University of Cambridge > Talks.cam > Seminars on Quantitative Biology @ CRUK Cambridge Institute  > Evolution, genomics and mode of action of long noncoding RNAs in mammalian cells

Evolution, genomics and mode of action of long noncoding RNAs in mammalian cells

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If you have a question about this talk, please contact Kamila.Lembrych-Turek.

If you have a question about this talk, please contact Kamila.Lembrych-Turek from CRUK CI.

We are interested in understanding the codes that drive the functions of long noncoding RNAs (lncRNAs) in mammalian cells. Comparative analysis has played instrumental roles in allowing us to understand the rules underlying protein and microRNA function, but it has been difficult to apply the existing methods to study lncRNAs because of scarcity of lncRNA annotations and rapid lncRNA evolution. To build a catalog of lncRNAs in vertebrates, we recently collected RNA -seq and 3P-seq data and developed robust methods for lncRNA identification in 17 species (Hezroni et al., 2015). We also developed methods for identifying lncRNA homologs based on subtle sequence homology and conservation of neighboring genes and genomic context. We then focused on the evolutionary origins of those lncRNAs that are found only in mammals and traced ~5% of them to protein-coding genes that have lost their coding potential before the rise of mammals. These pseudogene-derived lncRNAs are associated with features that set them apart from other lncRNAs, such as broader expression domains. I will also describe our use experimental perturbations in human and mouse cells undergoing differentiation to dissect lncRNA functions and the sequence and structure elements supporting them.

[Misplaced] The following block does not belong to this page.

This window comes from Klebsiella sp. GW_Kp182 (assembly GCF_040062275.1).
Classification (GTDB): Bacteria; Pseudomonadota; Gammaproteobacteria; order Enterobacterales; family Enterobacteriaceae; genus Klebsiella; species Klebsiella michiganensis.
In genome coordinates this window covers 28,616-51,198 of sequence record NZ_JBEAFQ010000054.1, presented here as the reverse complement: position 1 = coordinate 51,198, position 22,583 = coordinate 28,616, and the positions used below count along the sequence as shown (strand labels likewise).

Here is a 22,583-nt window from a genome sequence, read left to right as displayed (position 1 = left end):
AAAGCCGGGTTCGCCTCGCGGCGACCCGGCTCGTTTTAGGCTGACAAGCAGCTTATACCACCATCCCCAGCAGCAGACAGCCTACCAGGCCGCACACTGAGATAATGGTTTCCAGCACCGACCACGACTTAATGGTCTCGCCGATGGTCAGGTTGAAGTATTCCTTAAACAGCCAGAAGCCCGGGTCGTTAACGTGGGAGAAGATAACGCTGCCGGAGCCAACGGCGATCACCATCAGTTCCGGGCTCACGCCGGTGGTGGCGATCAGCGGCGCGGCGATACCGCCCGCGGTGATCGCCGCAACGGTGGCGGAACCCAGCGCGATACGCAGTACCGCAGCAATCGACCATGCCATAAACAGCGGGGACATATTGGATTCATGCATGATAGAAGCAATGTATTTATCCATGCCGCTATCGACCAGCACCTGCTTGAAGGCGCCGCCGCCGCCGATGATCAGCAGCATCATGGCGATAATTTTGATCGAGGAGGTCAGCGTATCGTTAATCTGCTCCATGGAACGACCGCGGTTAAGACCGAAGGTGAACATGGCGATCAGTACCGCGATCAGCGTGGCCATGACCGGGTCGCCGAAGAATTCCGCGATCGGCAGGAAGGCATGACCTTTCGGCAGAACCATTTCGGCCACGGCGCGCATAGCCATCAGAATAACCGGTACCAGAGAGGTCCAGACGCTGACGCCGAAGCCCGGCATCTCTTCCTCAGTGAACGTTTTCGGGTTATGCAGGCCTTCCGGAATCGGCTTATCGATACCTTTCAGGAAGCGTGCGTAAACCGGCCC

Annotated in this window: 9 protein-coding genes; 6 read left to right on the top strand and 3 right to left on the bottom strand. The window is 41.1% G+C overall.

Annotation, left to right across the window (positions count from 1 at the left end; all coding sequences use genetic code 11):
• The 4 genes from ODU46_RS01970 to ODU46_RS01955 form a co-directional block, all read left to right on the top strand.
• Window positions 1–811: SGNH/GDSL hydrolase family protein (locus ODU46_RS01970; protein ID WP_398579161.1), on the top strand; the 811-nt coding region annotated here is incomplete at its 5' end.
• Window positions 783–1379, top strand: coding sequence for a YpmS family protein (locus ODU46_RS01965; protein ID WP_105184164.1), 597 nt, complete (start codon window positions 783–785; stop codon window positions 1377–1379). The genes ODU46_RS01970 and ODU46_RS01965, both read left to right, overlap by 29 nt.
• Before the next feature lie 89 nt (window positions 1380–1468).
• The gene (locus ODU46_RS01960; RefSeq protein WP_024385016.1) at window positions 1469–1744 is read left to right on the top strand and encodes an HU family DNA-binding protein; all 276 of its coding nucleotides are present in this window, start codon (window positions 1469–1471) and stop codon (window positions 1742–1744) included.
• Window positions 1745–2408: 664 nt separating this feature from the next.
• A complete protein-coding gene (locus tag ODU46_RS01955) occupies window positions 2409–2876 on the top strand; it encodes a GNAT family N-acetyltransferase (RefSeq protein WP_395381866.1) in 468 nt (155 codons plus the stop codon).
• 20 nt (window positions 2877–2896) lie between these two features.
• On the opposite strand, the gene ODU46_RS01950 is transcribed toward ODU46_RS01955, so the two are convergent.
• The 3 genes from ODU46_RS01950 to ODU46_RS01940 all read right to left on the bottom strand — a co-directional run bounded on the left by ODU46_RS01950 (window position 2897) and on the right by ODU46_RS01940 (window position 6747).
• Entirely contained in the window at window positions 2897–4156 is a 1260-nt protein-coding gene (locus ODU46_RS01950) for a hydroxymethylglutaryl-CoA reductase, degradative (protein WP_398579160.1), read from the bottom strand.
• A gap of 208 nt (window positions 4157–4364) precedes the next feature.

This talk is part of the Seminars on Quantitative Biology @ CRUK Cambridge Institute series.

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